[Dr. Dina News] COVID-19 Vaccine for Infants and Young Children.

Dr Dina News

Hello friends,

I hope you had a wonderful weekend and soaked up the sun!

Last week, Health Canada approved the first COVID-19 vaccine for infants and young children.

Many families have reached out to learn more. Here are the most common questions we have been asked.


Which COVID vaccine was approved to use in young children?

The Moderna vaccine was approved for use in children aged six months to five years.

The doses are ¼ the size of the vaccine approved in adults. The approval was based on the review of clinical trial data from Canada and the United States.


What is the benefit of this vaccine?

Luckily, most children infected with COVID-19 remain healthy save for some cold/flu-like symptoms. However, some children do have severe illness requiring hospitalization and life-saving support, and children have died from COVID.

Severe illness in kids under age five rose considerably since Omicron arrived.

Statistics from the Public Health Agency of Canada show that the rate of severe illness requiring hospitalization rose from 1.4 per 100,000 children between March 2020 and December 2021 to 15.9 per 100,000 between January 2022 and March 2022.

Some parents will choose to vaccinate their young children to reduce the risk of severe illness.

Data from the Omicron era showed that the Moderna vaccine prevented symptomatic COVID illness by 50% in kids 6-23 months of age and 37% in kids 2-5.

We do not know if vaccination prevents the transmission of COVID-19, though other vaccines usually help decrease the spread from one person to another. More data is needed to determine if the Moderna vaccine also does this.

What are the side effects of the Moderna vaccine for young kids?

The study trial data showed that fatigue was the most common vaccine side effect. Some children had pain at the injection site, and parents noted their children were irritable.

Reactions were mild to moderate and side effects were gone within a few days after vaccination.

There were no cases of myocarditis (inflammation of the heart) in the trials.


What should I do if my child recently had COVID-19?

National Advisory Committee on Immunization (NACI) says that kids who test positive for COVID-19 (or have symptoms) should wait eight weeks before receiving their first Moderna vaccine.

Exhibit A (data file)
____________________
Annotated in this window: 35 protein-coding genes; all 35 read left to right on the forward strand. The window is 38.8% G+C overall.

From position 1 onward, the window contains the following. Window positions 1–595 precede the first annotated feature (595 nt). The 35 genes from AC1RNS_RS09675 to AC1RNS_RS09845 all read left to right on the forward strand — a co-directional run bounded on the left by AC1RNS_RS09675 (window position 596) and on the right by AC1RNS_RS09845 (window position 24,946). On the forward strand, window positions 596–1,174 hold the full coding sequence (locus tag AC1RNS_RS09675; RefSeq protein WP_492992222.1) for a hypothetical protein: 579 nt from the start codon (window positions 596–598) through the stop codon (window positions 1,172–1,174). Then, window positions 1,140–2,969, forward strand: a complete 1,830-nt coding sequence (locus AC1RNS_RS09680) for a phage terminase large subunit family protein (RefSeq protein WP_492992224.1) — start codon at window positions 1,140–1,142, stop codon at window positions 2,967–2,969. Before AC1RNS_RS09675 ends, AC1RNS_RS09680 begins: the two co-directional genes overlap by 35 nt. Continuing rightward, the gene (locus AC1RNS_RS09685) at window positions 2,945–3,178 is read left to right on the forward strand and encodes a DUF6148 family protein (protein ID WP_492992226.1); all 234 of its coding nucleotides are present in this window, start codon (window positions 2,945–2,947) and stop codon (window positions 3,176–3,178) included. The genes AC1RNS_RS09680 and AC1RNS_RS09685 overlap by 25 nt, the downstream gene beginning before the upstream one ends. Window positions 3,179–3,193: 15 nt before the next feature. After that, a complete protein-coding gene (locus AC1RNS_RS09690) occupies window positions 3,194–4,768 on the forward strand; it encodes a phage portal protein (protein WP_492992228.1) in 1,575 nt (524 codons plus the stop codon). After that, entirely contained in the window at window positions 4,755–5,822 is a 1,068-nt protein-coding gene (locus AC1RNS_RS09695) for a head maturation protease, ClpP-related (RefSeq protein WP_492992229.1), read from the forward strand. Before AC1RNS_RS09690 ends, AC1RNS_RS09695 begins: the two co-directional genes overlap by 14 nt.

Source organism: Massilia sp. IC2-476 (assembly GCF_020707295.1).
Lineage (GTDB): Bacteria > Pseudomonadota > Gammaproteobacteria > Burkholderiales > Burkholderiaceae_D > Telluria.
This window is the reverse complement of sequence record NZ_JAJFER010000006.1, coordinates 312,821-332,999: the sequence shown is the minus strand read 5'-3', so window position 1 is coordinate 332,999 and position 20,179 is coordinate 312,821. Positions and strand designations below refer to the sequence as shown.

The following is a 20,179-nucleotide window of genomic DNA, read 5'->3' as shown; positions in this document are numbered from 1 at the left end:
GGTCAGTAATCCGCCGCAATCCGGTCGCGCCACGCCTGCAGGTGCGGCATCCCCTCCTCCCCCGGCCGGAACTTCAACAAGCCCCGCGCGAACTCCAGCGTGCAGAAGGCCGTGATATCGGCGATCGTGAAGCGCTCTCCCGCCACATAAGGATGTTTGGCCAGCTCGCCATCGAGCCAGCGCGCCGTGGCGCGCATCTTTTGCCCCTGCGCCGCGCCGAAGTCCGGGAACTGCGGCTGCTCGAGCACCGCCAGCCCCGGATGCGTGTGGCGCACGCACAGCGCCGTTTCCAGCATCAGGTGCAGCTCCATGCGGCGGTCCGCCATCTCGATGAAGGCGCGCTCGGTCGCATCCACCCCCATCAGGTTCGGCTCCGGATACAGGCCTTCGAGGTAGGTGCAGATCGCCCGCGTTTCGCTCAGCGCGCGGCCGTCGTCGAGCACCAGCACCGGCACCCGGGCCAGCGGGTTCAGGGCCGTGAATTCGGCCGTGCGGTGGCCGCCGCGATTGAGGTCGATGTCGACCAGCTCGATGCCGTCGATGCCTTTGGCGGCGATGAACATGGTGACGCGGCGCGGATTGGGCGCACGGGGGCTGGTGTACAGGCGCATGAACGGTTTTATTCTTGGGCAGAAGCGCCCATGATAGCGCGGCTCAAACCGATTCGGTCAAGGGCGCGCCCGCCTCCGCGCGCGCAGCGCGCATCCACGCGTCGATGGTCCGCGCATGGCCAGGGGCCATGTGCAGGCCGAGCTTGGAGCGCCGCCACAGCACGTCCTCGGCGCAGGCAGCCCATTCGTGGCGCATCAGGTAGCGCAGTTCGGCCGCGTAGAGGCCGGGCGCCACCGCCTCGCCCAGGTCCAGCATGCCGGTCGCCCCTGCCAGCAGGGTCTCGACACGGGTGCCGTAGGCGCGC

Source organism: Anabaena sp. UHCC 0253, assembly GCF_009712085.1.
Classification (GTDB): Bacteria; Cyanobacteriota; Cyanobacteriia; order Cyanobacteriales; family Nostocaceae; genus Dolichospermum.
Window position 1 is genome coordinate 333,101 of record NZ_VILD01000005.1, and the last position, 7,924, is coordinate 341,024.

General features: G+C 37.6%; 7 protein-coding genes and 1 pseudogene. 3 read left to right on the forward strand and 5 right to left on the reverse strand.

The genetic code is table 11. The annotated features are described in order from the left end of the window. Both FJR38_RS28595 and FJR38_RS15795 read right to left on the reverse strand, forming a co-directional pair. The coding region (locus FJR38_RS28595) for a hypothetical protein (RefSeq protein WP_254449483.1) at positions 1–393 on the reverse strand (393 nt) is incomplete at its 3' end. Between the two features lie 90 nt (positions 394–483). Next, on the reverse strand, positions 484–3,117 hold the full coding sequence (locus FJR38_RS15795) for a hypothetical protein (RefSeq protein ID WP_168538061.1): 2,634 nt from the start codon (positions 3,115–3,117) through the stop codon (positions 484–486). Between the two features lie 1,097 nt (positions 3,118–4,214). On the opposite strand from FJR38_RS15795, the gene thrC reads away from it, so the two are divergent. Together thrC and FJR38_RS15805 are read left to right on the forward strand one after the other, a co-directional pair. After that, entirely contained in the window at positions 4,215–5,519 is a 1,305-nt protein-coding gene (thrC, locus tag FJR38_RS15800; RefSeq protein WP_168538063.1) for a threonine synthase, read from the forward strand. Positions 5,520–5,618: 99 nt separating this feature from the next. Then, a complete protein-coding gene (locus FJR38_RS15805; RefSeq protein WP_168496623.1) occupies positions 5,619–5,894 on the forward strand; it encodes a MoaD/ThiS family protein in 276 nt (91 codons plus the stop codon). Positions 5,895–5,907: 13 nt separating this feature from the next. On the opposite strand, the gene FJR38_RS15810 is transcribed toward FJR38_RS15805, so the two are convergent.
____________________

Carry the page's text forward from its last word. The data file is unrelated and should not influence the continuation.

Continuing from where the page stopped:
This recommendation is not because there is an increased risk of side effects from the vaccine but because waiting longer can lead to a greater and longer-lasting benefit.


What is the dosing schedule for the Moderna COVID-19 vaccine?

NACI recommends an eight-week interval between the first and the second Moderna dose. The dosing in the trial was four weeks, but research shows that a longer interval between doses increases the immune response, making the vaccine work better and for longer.

Children who are moderately to severely immunocompromised are recommended to get three doses, under a shortened interval of four to eight weeks between doses.


Does the COVID vaccine need to be separated from other vaccines?

NACI recommends waiting at least 14 days between the COVID-19 vaccine and other vaccines. It is not dangerous to give vaccines closer together, but it can make side effects more difficult to differentiate.


Is there a Pfizer vaccine for young children?

Health Canada has not approved the Pfizer vaccine for kids under age five. It has been approved and used in the United States.

The Pfizer vaccine series for the youngest children is three doses. A child does not have a significant immune response until after the third dose. The Moderna vaccine is only two doses. I suspect many parents will rather two doses versus three.


When will the Moderna vaccine be available? Where can my child receive it?

There is no specific timeline provided by Health Canada yet. The vaccine will be distributed to provinces and territories and rolled out by these public health units.

We will update you as we know more.

Have a wonderful week, everyone,

Dr Dina Kulik - Kids Health

Dr. Dina Kulik, MD, FRCPC, PEM

Written By: Dr. Dina Kulik, MD, FRCPC, PEM

Dina is a wife, mother of 4, and adrenaline junky. She loves to share children’s health information from her professional and personal experience. More About Dr Dina.

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